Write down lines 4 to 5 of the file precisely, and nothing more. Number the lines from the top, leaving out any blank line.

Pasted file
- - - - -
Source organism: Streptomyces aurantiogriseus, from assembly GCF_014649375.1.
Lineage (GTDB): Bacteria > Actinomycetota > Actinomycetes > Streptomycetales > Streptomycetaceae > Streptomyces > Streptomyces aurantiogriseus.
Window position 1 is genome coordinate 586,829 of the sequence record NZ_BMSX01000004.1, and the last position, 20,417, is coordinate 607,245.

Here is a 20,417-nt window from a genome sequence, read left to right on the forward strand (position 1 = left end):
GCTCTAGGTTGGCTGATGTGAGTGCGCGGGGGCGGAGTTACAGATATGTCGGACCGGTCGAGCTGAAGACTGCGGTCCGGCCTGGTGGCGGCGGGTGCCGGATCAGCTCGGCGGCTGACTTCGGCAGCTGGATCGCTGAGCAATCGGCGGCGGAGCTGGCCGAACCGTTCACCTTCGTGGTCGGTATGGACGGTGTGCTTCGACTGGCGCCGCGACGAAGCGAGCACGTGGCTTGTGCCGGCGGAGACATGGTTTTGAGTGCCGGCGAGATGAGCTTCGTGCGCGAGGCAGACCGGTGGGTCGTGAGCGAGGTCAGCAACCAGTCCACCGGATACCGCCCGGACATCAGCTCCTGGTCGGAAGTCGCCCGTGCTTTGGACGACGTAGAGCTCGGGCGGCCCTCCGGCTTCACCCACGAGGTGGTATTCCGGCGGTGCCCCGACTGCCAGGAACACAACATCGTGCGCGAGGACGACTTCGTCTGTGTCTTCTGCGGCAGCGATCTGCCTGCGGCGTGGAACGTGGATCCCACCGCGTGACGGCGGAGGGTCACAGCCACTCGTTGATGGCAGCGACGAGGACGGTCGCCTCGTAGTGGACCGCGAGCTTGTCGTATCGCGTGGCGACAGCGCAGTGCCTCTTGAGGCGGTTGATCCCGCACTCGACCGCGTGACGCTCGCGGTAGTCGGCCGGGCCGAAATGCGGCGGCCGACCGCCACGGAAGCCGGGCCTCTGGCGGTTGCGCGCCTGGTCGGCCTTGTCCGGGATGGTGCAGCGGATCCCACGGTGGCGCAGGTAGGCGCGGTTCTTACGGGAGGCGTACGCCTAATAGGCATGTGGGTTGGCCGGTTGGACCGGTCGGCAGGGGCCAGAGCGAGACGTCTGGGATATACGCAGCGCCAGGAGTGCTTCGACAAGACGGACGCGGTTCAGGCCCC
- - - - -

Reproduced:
Here is a 20,417-nt window from a genome sequence, read left to right on the forward strand (position 1 = left end):
GCTCTAGGTTGGCTGATGTGAGTGCGCGGGGGCGGAGTTACAGATATGTCGGACCGGTCGAGCTGAAGACTGCGGTCCGGCCTGGTGGCGGCGGGTGCCGGATCAGCTCGGCGGCTGACTTCGGCAGCTGGATCGCTGAGCAATCGGCGGCGGAGCTGGCCGAACCGTTCACCTTCGTGGTCGGTATGGACGGTGTGCTTCGACTGGCGCCGCGACGAAGCGAGCACGTGGCTTGTGCCGGCGGAGACATGGTTTTGAGTGCCGGCGAGATGAGCTTCGTGCGCGAGGCAGACCGGTGGGTCGTGAGCGAGGTCAGCAACCAGTCCACCGGATACCGCCCGGACATCAGCTCCTGGTCGGAAGTCGCCCGTGCTTTGGACGACGTAGAGCTCGGGCGGCCCTCCGGCTTCACCCACGAGGTGGTATTCCGGCGGTGCCCCGACTGCCAGGAACACAACATCGTGCGCGAGGACGACTTCGTCTGTGTCTTCTGCGGCAGCGATCTGCCTGCGGCGTGGAACGTGGATCCCACCGCGTGACGGCGGAGGGTCACAGCCACTCGTTGATGGCAGCGACGAGGACGGTCGCCTCGTAGTGGACCGCGAGCTTGTCGTATCGCGTGGCGACAGCGCAGTGCCTCTTGAGGCGGTTGATCCCGCACTCGACCGCGTGACGCTCGCGGTAGTCGGCCGGGCCGAAATGCGGCGGCCGACCGCCACGGAAGCCGGGCCTCTGGCGGTTGCGCGCCTGGTCGGCCTTGTCCGGGATGGTGCAGCGGATCCCACGGTGGCGCAGGTAGGCGCGGTTCTTACGGGAGGCGTACGCCTAATAGGCATGTGGGTTGGCCGGTTGGACCGGTCGGCAGGGGCCAGAGCGAGACGTCTGGGATATACGCAGCGCCAGGAGTGCTTCGACAAGACGGACGCGGTTCAGGCCCC